May 2014


Vandana U. G.

We have to put to death sin through the Spirit in order to find life.

As a new believer in Christ, I happened to hear a message a few years ago on ‘dying to self’. The preacher was in tears, telling people that she had to die a thousand deaths daily. As a novice, I could not envisage myself going through such distress – her tears suggestive of the agony in her soul to my then carnal mind. There were many things that terrified me about Christianity, like the afflictions of Job, teachings such as dying to self, suffering for Christ, etc. So, I skipped the Job chapters, wished with all my heart that such sufferings were only for the elect of God like Paul, Job, etc., and strongly believed that God had excluded an ‘ordinary’ believer like me from the tortures of such ‘harsh’ teachings.

Shallow Waters
As a carnal minded Christian, I was prone to teachings that would make my walk with God effortless. For some time in the past, I was under the sway of the teaching that “there is no condemnation for those who are in Christ,” and no matter how many times I sinned, I would still go to heaven. (People who try to find solace in these words should also read the whole chapter – Romans 8.) Paul also writes that there is no condemnation for those who do not walk according to the flesh, but according to the Spirit; those who are led by the Spirit of God are the sons of God (Rom.8:14). I could not hold on to it for too long.

Troubled Waters
Years later, the truth in the Gospel began to seep into my conscience and I could no longer turn a deaf ear to the word of God, however hard it was for me to assimilate it. Unable to shed my old ways, I found myself in the place of ‘struggle’ which Paul describes in Romans 7:19, “For what I do is not the good I want to do; no, the evil I do not want to do – this I keep on doing.” We all know that submission to God’s word is not easy; nonetheless, obedience to it is imperative in our walk with God. When we fail to obey, our heart condemns us and we lose our confidence toward God (Jn.3:21); we find an unrest in our soul. As children of God, we know when we commit a sin willfully. Our heart condemns us when we have hate toward our brothers, our heart is in turmoil when we are caught in the fetters of bitterness and our soul imprisoned in the pit of hate. We then find ourselves caught between the desire to please God and the desire to gratify our sinful nature. How do we then overcome this struggle? Paul gives an answer to this struggle in Romans 8:13. We have to put to death sin through the Spirit in order to find life.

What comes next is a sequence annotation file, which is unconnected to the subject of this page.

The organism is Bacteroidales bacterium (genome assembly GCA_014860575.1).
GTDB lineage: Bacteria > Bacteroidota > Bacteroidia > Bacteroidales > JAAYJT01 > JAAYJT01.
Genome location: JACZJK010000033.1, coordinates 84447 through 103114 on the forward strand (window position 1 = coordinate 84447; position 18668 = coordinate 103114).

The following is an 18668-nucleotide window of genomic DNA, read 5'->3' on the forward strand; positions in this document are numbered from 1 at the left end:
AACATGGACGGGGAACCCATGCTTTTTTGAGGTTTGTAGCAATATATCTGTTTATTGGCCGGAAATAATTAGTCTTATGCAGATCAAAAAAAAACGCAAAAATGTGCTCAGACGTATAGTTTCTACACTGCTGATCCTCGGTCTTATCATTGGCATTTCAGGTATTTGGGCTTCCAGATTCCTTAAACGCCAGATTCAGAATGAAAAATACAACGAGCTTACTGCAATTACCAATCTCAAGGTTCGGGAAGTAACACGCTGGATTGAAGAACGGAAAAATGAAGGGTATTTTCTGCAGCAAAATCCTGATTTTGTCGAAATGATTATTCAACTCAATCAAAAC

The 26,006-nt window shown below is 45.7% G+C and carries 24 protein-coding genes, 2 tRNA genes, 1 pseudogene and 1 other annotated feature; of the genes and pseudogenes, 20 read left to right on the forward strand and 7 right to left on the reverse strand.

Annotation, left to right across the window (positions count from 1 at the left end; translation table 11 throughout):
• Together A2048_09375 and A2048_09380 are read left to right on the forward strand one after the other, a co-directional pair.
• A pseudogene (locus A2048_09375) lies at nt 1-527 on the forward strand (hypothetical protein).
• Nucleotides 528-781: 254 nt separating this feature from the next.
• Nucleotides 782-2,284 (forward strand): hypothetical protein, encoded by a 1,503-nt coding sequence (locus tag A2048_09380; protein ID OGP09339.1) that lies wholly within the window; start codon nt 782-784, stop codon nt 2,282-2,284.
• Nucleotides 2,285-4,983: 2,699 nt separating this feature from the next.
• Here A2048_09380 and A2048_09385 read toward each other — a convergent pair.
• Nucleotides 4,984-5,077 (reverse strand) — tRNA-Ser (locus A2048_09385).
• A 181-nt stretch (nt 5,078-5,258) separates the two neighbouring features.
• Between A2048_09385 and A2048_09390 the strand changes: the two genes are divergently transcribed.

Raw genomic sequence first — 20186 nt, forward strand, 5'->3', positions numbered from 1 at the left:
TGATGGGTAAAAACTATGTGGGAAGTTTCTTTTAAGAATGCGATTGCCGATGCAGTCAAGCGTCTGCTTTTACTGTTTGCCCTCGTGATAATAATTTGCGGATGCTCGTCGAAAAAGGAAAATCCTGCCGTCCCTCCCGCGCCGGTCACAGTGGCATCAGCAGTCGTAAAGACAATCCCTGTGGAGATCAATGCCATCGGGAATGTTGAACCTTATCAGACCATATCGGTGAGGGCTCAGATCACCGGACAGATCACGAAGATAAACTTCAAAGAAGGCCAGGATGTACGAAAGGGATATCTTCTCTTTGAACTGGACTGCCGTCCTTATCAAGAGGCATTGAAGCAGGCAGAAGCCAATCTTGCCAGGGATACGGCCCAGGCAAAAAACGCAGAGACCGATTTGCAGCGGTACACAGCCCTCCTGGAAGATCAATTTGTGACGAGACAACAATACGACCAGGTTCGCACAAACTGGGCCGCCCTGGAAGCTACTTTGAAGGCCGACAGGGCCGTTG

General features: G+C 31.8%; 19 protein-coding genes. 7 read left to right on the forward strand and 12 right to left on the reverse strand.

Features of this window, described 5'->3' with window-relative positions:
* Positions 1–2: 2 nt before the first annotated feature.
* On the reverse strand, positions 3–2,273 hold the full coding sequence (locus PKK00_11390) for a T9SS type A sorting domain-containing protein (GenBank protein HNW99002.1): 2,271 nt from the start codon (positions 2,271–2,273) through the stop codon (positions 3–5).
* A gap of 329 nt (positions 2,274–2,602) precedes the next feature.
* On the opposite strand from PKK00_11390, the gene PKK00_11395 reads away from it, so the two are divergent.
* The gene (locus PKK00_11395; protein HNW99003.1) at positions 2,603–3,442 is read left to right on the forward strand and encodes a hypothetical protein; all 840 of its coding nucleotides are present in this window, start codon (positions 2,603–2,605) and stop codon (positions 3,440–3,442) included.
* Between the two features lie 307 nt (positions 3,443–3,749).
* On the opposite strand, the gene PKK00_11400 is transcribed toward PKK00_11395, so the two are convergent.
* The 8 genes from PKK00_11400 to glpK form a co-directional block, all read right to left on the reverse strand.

Still Waters
There is a rest that is promised for our souls. The Lord Jesus calls us to find and enter into the rest for our soul (Matt.11:28). We are asked to strive to enter into the rest of God (Heb.4:9). God’s word tells us to do everything possible to enter into the rest ‘‘so that we will not fall by disobedience’’ (Heb.4:11). Paul urges us to strive to enter; the Lord also mentions a ‘yoke’ and says that it is easy to carry it, implying that we need to do something to enter the rest.